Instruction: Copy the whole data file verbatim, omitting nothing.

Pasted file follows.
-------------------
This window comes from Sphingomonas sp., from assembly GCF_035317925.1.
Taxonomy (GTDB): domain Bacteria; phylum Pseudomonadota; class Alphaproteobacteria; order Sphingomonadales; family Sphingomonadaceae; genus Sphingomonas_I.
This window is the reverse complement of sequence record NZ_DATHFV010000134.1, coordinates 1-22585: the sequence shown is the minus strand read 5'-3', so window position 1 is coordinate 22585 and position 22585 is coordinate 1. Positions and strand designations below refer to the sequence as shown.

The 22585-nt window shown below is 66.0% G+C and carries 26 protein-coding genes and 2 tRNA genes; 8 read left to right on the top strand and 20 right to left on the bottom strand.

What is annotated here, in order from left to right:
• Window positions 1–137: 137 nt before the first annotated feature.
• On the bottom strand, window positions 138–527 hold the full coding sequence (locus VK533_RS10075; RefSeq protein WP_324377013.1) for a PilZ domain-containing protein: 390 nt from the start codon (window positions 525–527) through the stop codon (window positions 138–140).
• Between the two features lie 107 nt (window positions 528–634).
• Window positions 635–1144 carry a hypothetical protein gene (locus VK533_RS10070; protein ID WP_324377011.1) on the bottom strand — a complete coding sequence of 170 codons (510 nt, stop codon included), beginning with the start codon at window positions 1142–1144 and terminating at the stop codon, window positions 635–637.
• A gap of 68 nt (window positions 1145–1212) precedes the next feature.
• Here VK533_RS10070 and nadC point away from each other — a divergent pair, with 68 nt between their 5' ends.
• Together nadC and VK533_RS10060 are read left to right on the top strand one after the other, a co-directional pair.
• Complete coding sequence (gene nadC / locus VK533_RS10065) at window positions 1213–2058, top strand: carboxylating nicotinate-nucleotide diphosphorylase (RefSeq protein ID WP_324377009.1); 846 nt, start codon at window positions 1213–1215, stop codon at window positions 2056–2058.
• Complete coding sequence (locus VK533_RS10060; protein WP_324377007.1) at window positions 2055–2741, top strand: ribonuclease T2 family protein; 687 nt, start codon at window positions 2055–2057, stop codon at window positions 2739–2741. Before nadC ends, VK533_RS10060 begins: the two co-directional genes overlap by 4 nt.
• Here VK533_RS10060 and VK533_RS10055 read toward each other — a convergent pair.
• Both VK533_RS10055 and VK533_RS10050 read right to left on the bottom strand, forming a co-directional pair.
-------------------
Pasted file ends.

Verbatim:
This window comes from Sphingomonas sp., from assembly GCF_035317925.1.
Taxonomy (GTDB): domain Bacteria; phylum Pseudomonadota; class Alphaproteobacteria; order Sphingomonadales; family Sphingomonadaceae; genus Sphingomonas_I.
This window is the reverse complement of sequence record NZ_DATHFV010000134.1, coordinates 1-22585: the sequence shown is the minus strand read 5'-3', so window position 1 is coordinate 22585 and position 22585 is coordinate 1. Positions and strand designations below refer to the sequence as shown.

The 22585-nt window shown below is 66.0% G+C and carries 26 protein-coding genes and 2 tRNA genes; 8 read left to right on the top strand and 20 right to left on the bottom strand.

What is annotated here, in order from left to right:
• Window positions 1–137: 137 nt before the first annotated feature.
• On the bottom strand, window positions 138–527 hold the full coding sequence (locus VK533_RS10075; RefSeq protein WP_324377013.1) for a PilZ domain-containing protein: 390 nt from the start codon (window positions 525–527) through the stop codon (window positions 138–140).
• Between the two features lie 107 nt (window positions 528–634).
• Window positions 635–1144 carry a hypothetical protein gene (locus VK533_RS10070; protein ID WP_324377011.1) on the bottom strand — a complete coding sequence of 170 codons (510 nt, stop codon included), beginning with the start codon at window positions 1142–1144 and terminating at the stop codon, window positions 635–637.
• A gap of 68 nt (window positions 1145–1212) precedes the next feature.
• Here VK533_RS10070 and nadC point away from each other — a divergent pair, with 68 nt between their 5' ends.
• Together nadC and VK533_RS10060 are read left to right on the top strand one after the other, a co-directional pair.
• Complete coding sequence (gene nadC / locus VK533_RS10065) at window positions 1213–2058, top strand: carboxylating nicotinate-nucleotide diphosphorylase (RefSeq protein ID WP_324377009.1); 846 nt, start codon at window positions 1213–1215, stop codon at window positions 2056–2058.
• Complete coding sequence (locus VK533_RS10060; protein WP_324377007.1) at window positions 2055–2741, top strand: ribonuclease T2 family protein; 687 nt, start codon at window positions 2055–2057, stop codon at window positions 2739–2741. Before nadC ends, VK533_RS10060 begins: the two co-directional genes overlap by 4 nt.
• Here VK533_RS10060 and VK533_RS10055 read toward each other — a convergent pair.
• Both VK533_RS10055 and VK533_RS10050 read right to left on the bottom strand, forming a co-directional pair.